A previously unknown hacker group is behind a mounting number of breaches that have been reported by local governments across the US.
In a report published today, US cyber-security vendor FireEye has revealed that this yet-to-be-identified hacker group has been breaking into Click2Gov servers and planting malware that stole payment card details.
Click2Gov is a popular self-hosted payments solution, a product of US software supplier Superion. It is sold primarily to US local governments, and you can find a Click2Gov server installed anywhere from small towns to large metropolitan areas, where it's used to handle payments for utility bills, permits, fines, and more.
FireEye says this new hacker group has been attacking Click2Gov portals for almost a year. The company's investigators believe hackers are using one or more vulnerabilities in one of Click2Gov's components --the Oracle WebLogic Java EE application server-- to gain a foothold and install a web shell named SJavaWebManage on hacked portals.
Forensic evidence suggests the hackers are using this web shell to turn on Click2Gov's debug mode, which, in turn, starts logging payment transactions, card details included.
Hackers then use the same shell to upload two never-before-seen malware strains --FIREALARM and SPOTLIGHT, on the same server. The former can parse Click2Gov logs for payment card data, while the latter can detect and extract payment details from HTTP network traffic.
Today's FireEye report is nothing new but a mere confirmation and breakdown of the attackers' methods. There have been numerous media reports that Click2Gov portals have been getting hacked left and right.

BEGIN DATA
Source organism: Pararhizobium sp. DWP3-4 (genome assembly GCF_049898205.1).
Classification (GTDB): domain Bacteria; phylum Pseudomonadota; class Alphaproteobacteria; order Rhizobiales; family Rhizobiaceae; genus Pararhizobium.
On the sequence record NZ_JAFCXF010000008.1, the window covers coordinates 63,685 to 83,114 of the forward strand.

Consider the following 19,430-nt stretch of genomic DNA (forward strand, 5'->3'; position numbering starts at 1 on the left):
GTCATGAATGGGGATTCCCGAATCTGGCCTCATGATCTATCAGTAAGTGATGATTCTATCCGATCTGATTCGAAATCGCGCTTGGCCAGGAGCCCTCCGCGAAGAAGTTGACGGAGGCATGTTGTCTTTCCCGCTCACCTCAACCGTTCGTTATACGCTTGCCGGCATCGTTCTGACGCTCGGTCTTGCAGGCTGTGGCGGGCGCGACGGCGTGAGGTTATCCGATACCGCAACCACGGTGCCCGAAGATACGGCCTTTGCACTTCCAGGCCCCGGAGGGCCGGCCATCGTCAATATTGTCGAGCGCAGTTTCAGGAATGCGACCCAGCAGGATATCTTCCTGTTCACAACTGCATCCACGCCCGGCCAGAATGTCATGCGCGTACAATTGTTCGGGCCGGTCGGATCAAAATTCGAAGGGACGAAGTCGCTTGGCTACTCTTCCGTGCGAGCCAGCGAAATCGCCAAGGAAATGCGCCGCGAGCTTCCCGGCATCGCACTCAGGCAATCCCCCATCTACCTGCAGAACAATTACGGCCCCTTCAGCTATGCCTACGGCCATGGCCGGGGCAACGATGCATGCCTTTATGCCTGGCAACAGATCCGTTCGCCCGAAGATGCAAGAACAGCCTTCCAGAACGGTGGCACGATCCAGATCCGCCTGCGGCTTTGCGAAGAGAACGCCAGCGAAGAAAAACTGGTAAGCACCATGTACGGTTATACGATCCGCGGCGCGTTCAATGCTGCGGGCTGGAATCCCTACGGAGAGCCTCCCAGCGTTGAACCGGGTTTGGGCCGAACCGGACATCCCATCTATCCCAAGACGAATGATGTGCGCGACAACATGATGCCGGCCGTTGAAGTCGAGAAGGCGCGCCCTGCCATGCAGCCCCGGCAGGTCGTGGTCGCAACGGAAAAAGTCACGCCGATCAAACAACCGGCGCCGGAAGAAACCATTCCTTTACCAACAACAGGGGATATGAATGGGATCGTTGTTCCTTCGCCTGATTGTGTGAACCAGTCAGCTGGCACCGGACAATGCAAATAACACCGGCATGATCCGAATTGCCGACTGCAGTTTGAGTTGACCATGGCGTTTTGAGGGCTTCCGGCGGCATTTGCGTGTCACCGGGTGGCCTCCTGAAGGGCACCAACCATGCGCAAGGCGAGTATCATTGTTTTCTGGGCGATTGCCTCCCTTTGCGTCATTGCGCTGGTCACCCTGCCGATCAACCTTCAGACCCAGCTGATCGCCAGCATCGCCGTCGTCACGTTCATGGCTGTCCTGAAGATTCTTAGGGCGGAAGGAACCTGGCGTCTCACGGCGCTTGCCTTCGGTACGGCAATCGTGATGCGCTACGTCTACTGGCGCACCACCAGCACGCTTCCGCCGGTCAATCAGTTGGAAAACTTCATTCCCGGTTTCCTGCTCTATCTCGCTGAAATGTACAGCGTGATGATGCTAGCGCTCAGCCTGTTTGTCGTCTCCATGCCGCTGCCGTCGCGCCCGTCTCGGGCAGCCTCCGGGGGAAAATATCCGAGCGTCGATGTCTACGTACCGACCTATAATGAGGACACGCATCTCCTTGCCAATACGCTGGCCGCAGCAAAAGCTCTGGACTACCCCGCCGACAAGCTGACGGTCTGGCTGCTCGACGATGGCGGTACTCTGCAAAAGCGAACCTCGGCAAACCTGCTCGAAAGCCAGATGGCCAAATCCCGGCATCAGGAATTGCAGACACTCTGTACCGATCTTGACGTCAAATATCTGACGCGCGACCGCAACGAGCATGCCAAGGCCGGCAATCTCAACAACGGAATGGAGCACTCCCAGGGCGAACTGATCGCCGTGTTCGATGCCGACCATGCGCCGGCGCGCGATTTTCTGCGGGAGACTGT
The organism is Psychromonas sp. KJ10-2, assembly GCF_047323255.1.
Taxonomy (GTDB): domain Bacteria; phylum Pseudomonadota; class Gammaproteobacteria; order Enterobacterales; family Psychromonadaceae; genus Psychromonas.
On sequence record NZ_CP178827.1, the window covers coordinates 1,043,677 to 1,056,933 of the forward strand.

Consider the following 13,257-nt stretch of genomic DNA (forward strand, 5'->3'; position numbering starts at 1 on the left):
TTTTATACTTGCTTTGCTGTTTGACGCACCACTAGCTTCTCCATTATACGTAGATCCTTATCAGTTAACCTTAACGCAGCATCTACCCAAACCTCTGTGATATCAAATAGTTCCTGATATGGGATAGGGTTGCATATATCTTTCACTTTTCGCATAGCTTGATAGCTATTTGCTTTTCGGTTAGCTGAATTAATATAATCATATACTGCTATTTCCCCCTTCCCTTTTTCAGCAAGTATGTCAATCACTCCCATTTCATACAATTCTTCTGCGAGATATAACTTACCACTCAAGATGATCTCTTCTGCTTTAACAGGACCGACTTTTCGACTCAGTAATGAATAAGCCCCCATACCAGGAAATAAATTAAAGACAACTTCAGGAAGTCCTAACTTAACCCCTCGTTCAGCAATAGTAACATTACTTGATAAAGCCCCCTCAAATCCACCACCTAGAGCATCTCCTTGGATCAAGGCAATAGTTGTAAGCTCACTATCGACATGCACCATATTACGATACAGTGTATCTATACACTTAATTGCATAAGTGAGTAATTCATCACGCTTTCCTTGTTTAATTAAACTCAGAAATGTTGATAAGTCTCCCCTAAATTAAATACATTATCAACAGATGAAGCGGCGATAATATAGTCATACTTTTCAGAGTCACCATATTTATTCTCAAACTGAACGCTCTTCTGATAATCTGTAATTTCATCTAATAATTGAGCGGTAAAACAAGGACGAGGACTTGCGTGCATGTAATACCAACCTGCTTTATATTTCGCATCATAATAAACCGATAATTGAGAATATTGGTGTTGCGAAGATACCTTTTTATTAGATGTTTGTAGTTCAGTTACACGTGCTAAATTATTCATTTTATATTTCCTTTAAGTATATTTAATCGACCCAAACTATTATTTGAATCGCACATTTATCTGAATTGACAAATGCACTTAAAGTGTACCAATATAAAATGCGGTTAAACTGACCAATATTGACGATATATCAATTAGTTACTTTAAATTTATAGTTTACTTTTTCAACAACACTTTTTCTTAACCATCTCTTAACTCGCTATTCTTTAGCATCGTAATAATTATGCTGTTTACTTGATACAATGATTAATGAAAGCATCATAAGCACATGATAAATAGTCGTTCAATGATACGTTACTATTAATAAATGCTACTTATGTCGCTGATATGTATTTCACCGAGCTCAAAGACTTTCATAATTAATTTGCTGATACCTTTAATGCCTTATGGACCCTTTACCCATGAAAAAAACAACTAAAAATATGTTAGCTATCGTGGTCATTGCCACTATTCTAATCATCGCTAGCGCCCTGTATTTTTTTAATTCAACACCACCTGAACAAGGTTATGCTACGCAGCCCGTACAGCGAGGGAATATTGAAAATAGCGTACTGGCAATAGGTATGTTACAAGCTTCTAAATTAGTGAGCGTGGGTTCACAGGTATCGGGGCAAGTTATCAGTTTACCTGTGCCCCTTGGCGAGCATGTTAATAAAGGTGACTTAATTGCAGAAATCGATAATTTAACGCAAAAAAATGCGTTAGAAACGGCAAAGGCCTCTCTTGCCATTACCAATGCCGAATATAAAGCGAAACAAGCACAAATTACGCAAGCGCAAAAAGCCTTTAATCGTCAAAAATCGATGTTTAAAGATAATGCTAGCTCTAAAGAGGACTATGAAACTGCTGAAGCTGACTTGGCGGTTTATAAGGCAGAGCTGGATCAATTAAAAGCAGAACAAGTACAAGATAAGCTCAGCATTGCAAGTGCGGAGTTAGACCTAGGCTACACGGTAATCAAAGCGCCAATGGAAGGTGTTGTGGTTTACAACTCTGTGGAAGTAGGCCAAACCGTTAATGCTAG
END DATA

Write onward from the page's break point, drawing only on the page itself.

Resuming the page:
Superion itself released a statement in October 2017 about suspicious activity on a number of customer portals, claiming it was investigating the incidents.
In June, Risk Based Security, another cyber-security firm, published a report about breaches at nine US cities, which they say, they tracked to Click2Gov portals.
Superion didn't answer the accusations, but the company did release a Click2Gov patch a day after Risk Based Security's report, on June 15.
After FireEye's report today, Risk Based Security published a second report, with another nine cities that reported Click2Gov security incident.
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FireEye didn't release an official list of Click2Gov portals where the company identified the hackers' malware, but according to Risk Based Security, town municipalities appear to be doing their duty and notifying affected users.
As for the hackers, FireEye claims that "while it is also possible the attack was conducted by a single individual, FireEye assesses, with moderate confidence, that a team was likely involved in this campaign."
The company bases its assessment on the large number of skills and the time it would have been needed to write all the malware and pull off all the hacks, something very difficult for one individual alone.
News of the Click2Gov hacks comes days after a similar incident has been reported affecting the GovPayNow portal.
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